By Lynette Roberts
Discipline of Clinical Psychology, Graduate School of Health, University of Technology Sydney
1 in 6 people will suffer from depression in their lifetime. This could be you or someone you know. Why do people experience this condition? Researchers have found that many things can contribute to depression including low levels of certain chemicals in your brain, your genetics, stressful negative life events, as well as your psychology; that is how you interpret and respond to situations.
Now researchers are beginning to discover that our mental health is also affected by our gut health. They call this the “gut-brain” axis. Understanding more about this link means that we can explore novel treatments for depression and other emotional disorders.
How do we know our gut health is important for our mental health?
The balance of good to bad bacteria is important. We need bacteria in our gut for important body functions such as; to help us digest food, support the growth of beneficial bacteria in the gut, communicate with the immune system, and influence brain function. We can see that people with depression have different gut compositions than people without depression. People with gut issues like irritable bowel syndrome (IBS) also have higher rates of anxiety and depression. Finally, if you transplant fecal matter from depressed adults to mice, then the mice will get depressed. Overall, these studies show us that there is something different about the gut bacteria in people who are experiencing depressive symptoms.
Interesting research shows us that our gut and brain communicate with each other.
Researchers are beginning to work out how our gut, brain and mood are all connected. There is a direct connection via the “vagal nerve”, where the gut can directly communicate with the brain. There are also indirect pathways involving the interaction of our stress, immune and central nervous systems. For instance, chronic stress, poor diet, and antibiotics, can affect the health of our gut, particularly the lining or barrier that keeps bacteria within our gut and out of our bloodstream. If our gut is ‘leaky’, toxins can cross into our bloodstream, activating the immune system and causing an inflammation response, where these “pro-inflammatory cytokines” can alter the production of chemicals important in regulating our mood.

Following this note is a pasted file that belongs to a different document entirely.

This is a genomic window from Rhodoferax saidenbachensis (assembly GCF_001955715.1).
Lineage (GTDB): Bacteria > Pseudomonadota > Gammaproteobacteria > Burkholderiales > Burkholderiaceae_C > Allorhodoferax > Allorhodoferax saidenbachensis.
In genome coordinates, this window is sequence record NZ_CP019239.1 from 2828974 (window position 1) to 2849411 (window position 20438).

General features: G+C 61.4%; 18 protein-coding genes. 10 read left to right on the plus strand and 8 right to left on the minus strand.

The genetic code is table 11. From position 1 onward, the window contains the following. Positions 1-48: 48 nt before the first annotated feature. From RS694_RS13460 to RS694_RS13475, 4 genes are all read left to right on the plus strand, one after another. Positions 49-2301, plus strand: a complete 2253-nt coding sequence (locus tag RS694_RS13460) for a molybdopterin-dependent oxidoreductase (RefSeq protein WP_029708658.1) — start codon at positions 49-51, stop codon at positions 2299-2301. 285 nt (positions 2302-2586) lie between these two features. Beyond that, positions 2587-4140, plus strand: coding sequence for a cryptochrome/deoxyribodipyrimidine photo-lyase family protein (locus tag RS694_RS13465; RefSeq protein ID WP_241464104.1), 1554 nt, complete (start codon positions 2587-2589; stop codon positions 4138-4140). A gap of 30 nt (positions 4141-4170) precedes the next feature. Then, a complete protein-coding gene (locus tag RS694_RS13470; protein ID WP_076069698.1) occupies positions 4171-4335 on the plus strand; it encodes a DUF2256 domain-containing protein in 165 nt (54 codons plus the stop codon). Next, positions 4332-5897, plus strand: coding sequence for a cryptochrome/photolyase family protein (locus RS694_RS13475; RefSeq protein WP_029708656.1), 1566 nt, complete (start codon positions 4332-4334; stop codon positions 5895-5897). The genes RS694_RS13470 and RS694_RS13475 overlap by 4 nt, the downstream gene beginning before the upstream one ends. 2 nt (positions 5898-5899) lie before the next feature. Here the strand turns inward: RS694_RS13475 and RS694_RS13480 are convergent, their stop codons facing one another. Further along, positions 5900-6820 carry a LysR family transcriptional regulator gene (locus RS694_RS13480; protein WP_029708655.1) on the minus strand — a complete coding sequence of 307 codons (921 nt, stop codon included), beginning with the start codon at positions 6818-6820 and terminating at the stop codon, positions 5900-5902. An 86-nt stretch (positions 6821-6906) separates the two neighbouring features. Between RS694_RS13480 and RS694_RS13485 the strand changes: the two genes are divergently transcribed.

Where do probiotics fit in?
Probiotics are beneficial bacteria for our gut that can be found in cheese, natural yoghurt and other fermented products. Probiotics can help ‘plug the holes’ in an inflamed and leaky gut. We know that when you give probiotics to depressed and anxious rats, healthy human volunteers, or people with gut issues like IBS, they all feel better! We see improvements in thinking, distress, and brain activity, as well as reduced levels of cortisol, a stress hormone.
A new treatment for depression?
There is no magic bullet for a complex and multifaceted condition like depression. However, probiotics may offer an additional treatment option, either by itself or in conjunction with other established treatments, to help treat depressive symptoms. Researchers are now starting to look at whether probiotics can be useful as treatment for people experiencing depression.
Interested in participating?
We are currently investigating whether probiotics can be used to treat depression through a clinical trial at the University of Technology Sydney, Australia. Participants in the study either drink a probiotic or a placebo daily for 8 weeks. We won’t know which one it is either until the end of the study, to reduce bias when we look at the results. This is known as a “double blind” trial. To see the effects of the supplement, we also take measures of participant’s physical and mental health at the start and at the end of the study. The probiotics are safe and well-tolerated. Participants receive $50 gift certificate for taking part in the study. If you’re interested in helping us find out more about the effects of probiotics on depression, the last day for enrolment for the year is October 21st 2016, and can be done here.
Studies like the one we’re running can help us work out whether probiotics in the treatment of depression, are indeed “science or science fiction?”